If you’ve been on Tinder in the past week or so, perhaps you’ve been matched with an attractive young woman named “Haley.” If you reached out to Haley, you might’ve had a conversation similar to the following exchange:
At first glance, Haley seems like a pleasant enough human with a fondness for the mobile game Castle Clash and a mild drinking problem. But Haley is not a human. She’s an automated bot promoting Castle Clash on Tinder.
According to TechCrunch, Tinder has been overrun by these Castle Clash bots. Under the guise of Tinder users, they’re messaging other users and sharing a link to the game under the URL Tinderverified.com, making it seem as if Castle Clash is being endorsed by the app itself (it is not).
Since a Reddit user noticed the hack a little more than a week ago and posted the above exchange with Haley in r/Tinder, dozens of other Tinder users say they’ve been contacted by similar bots, who will typically message them with a “hi” or “how you doing :)” before mentioning Castle Clash and sending the URL.
wow i finally got a match on tinder had part of a conversation with them and turns out it was a bot to get me to download "castle clash"— jay (@readreceiptpapi) April 1, 2014
Are you serious? A tinder bot trying to get me to download gay ass castle clash. What has this world came too? pic.twitter.com/a9n1NiYD4e— micah (@mhazelip1) April 1, 2014
lol, thought I try going on tinder again and found a bot shilling for a game. A GAME. ON A DATING SITE.— Robert (@23Breach) March 30, 2014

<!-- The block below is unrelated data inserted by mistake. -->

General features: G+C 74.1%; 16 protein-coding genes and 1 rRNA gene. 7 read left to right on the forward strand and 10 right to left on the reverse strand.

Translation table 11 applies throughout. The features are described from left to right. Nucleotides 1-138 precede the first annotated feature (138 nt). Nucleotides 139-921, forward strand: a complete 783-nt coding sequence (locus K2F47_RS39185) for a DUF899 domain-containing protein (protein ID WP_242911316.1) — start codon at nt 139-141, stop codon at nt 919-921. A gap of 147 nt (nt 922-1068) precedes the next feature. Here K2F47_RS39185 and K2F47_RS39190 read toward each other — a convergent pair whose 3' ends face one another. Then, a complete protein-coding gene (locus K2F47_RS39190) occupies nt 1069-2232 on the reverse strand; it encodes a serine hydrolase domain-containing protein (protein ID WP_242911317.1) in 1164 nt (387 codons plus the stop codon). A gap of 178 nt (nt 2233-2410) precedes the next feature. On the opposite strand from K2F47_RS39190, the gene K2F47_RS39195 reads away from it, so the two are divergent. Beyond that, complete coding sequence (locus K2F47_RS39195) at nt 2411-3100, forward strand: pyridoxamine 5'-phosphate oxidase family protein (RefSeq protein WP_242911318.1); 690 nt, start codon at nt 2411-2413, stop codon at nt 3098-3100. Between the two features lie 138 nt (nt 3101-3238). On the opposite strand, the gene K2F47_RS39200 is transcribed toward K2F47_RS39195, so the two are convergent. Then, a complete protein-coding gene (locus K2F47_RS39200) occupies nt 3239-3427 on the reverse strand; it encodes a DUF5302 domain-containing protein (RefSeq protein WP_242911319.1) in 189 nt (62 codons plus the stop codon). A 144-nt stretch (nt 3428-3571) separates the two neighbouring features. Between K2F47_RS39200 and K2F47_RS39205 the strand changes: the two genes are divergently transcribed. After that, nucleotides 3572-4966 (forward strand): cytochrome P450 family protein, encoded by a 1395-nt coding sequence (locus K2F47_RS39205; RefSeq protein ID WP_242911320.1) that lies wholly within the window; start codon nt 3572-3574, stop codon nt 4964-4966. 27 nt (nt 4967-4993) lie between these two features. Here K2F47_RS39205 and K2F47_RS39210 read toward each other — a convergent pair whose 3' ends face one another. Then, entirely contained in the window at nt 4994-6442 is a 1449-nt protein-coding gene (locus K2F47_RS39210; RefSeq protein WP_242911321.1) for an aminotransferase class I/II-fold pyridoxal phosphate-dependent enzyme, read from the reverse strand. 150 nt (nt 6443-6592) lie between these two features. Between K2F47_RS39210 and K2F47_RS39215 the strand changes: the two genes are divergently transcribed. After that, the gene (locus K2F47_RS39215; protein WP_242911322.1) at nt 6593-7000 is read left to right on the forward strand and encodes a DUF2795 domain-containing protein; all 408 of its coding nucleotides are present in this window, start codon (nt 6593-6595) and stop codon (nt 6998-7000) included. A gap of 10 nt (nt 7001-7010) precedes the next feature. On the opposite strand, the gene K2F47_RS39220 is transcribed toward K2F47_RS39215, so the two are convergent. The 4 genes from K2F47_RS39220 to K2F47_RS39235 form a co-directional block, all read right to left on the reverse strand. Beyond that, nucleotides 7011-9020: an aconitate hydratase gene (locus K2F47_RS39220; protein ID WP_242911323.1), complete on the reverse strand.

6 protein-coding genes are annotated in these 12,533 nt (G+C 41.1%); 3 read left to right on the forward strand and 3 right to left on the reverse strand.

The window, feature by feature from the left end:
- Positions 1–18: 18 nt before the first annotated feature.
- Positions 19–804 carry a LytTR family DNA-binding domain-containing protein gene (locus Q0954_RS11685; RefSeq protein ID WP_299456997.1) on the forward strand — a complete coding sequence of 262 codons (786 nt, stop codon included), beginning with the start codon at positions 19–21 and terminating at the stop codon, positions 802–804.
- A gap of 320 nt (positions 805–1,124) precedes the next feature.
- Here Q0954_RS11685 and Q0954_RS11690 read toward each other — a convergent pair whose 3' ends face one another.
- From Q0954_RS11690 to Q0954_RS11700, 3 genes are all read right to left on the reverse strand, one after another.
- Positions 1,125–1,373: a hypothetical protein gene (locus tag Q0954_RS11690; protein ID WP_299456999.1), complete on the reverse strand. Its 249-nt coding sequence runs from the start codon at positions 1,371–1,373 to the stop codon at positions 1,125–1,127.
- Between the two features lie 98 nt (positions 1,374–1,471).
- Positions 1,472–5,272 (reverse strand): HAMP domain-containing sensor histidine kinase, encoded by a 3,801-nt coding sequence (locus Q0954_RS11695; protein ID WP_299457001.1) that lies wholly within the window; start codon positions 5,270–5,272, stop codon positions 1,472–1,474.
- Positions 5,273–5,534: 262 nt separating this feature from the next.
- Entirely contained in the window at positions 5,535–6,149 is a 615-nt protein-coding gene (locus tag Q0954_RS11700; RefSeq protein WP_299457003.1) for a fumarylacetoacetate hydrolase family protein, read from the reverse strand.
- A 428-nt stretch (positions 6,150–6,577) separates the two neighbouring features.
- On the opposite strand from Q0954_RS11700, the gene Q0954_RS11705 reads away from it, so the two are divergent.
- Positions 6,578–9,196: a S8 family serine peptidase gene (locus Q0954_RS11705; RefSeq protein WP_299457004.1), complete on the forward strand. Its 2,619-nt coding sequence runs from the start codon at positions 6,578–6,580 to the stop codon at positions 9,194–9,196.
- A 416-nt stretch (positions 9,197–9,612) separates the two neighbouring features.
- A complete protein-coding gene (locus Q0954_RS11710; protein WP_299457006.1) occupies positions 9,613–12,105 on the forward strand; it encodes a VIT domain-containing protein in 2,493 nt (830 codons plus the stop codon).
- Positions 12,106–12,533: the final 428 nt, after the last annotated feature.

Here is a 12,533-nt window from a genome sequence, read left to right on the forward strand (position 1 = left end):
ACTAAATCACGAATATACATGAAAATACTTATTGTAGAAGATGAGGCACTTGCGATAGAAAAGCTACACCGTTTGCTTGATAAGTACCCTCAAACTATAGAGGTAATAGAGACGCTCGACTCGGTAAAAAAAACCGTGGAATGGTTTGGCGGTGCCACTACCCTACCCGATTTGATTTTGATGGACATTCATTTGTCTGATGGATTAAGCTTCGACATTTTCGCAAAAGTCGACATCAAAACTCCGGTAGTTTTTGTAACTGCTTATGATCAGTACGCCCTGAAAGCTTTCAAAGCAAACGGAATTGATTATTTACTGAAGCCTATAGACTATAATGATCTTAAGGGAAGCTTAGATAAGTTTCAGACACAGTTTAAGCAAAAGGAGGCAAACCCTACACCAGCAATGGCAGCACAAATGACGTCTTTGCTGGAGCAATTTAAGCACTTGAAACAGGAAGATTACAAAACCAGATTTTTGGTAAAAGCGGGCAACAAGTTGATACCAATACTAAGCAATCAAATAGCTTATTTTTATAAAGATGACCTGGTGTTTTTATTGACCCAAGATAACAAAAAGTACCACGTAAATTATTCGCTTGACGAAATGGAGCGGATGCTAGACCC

It’s unclear whether Castle Clash’s developer, IGG.com, is behind the hack, or if it’s the work of an ambiguous third party trying to promote the game. But needless to say, it doesn’t really reflect well on Castle Clash to be resorting to such tactics to boost its downloads. And it definitely doesn’t reflect well on Tinder, especially because the Castle Clash URL makes it seem as if the bot is associated with the Tinder brand.
In a statement to TechCrunch, Tinder said it was aware of the Castle Clash bots, and it’s taking the steps to delete the spam accounts, referring to the hack as an “isolated incident” (it isn’t, really: Tinder has been overrun by bots in the past). Either way, needless to say this doesn’t exactly inspire a rush of confidence in the app’s ability to safeguard its users from spammers and sleazy marketers. But it does make me want to download Castle Clash, kinda!
H/T TechCrunch | Photo by NeitherFanboy/Flickr (CC BY 2.0)